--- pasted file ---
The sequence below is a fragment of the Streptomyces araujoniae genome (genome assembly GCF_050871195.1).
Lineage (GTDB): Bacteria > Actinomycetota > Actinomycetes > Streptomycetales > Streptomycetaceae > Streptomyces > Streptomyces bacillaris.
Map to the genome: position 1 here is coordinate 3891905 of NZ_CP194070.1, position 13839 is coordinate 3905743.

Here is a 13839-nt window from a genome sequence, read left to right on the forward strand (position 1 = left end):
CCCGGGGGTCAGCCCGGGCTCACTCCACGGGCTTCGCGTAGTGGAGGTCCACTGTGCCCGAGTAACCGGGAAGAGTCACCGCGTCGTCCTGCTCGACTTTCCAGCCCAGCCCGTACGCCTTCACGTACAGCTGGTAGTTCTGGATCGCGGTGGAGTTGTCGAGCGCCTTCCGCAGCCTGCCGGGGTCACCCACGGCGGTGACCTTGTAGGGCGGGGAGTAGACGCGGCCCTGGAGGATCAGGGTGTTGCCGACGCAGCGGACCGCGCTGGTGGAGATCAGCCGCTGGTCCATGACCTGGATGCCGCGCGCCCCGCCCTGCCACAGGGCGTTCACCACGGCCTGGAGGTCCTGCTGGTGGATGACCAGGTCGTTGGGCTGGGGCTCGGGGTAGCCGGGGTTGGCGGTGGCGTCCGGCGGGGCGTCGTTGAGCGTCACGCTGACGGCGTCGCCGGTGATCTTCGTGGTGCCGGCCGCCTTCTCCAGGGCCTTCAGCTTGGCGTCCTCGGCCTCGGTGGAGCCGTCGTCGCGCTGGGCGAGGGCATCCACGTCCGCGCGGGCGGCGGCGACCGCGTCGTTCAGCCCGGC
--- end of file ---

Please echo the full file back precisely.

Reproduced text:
The sequence below is a fragment of the Streptomyces araujoniae genome (genome assembly GCF_050871195.1).
Lineage (GTDB): Bacteria > Actinomycetota > Actinomycetes > Streptomycetales > Streptomycetaceae > Streptomyces > Streptomyces bacillaris.
Map to the genome: position 1 here is coordinate 3891905 of NZ_CP194070.1, position 13839 is coordinate 3905743.

Here is a 13839-nt window from a genome sequence, read left to right on the forward strand (position 1 = left end):
CCCGGGGGTCAGCCCGGGCTCACTCCACGGGCTTCGCGTAGTGGAGGTCCACTGTGCCCGAGTAACCGGGAAGAGTCACCGCGTCGTCCTGCTCGACTTTCCAGCCCAGCCCGTACGCCTTCACGTACAGCTGGTAGTTCTGGATCGCGGTGGAGTTGTCGAGCGCCTTCCGCAGCCTGCCGGGGTCACCCACGGCGGTGACCTTGTAGGGCGGGGAGTAGACGCGGCCCTGGAGGATCAGGGTGTTGCCGACGCAGCGGACCGCGCTGGTGGAGATCAGCCGCTGGTCCATGACCTGGATGCCGCGCGCCCCGCCCTGCCACAGGGCGTTCACCACGGCCTGGAGGTCCTGCTGGTGGATGACCAGGTCGTTGGGCTGGGGCTCGGGGTAGCCGGGGTTGGCGGTGGCGTCCGGCGGGGCGTCGTTGAGCGTCACGCTGACGGCGTCGCCGGTGATCTTCGTGGTGCCGGCCGCCTTCTCCAGGGCCTTCAGCTTGGCGTCCTCGGCCTCGGTGGAGCCGTCGTCGCGCTGGGCGAGGGCATCCACGTCCGCGCGGGCGGCGGCGACCGCGTCGTTCAGCCCGGC